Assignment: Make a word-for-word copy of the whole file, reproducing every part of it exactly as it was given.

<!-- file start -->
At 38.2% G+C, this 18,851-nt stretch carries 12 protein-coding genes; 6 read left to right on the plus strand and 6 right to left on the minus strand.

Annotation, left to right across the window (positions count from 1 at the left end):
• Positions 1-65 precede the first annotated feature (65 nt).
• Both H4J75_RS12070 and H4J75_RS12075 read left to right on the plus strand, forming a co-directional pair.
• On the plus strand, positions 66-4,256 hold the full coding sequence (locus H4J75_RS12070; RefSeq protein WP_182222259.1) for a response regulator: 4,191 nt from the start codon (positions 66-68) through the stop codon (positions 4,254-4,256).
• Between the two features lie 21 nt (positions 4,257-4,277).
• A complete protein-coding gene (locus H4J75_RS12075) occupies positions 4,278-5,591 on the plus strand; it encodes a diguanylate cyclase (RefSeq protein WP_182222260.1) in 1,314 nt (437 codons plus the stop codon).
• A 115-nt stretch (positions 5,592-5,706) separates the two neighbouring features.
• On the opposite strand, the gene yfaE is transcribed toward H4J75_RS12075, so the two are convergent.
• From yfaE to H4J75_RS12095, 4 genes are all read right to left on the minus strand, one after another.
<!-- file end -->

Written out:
At 38.2% G+C, this 18,851-nt stretch carries 12 protein-coding genes; 6 read left to right on the plus strand and 6 right to left on the minus strand.

Annotation, left to right across the window (positions count from 1 at the left end):
• Positions 1-65 precede the first annotated feature (65 nt).
• Both H4J75_RS12070 and H4J75_RS12075 read left to right on the plus strand, forming a co-directional pair.
• On the plus strand, positions 66-4,256 hold the full coding sequence (locus H4J75_RS12070; RefSeq protein WP_182222259.1) for a response regulator: 4,191 nt from the start codon (positions 66-68) through the stop codon (positions 4,254-4,256).
• Between the two features lie 21 nt (positions 4,257-4,277).
• A complete protein-coding gene (locus H4J75_RS12075) occupies positions 4,278-5,591 on the plus strand; it encodes a diguanylate cyclase (RefSeq protein WP_182222260.1) in 1,314 nt (437 codons plus the stop codon).
• A 115-nt stretch (positions 5,592-5,706) separates the two neighbouring features.
• On the opposite strand, the gene yfaE is transcribed toward H4J75_RS12075, so the two are convergent.
• From yfaE to H4J75_RS12095, 4 genes are all read right to left on the minus strand, one after another.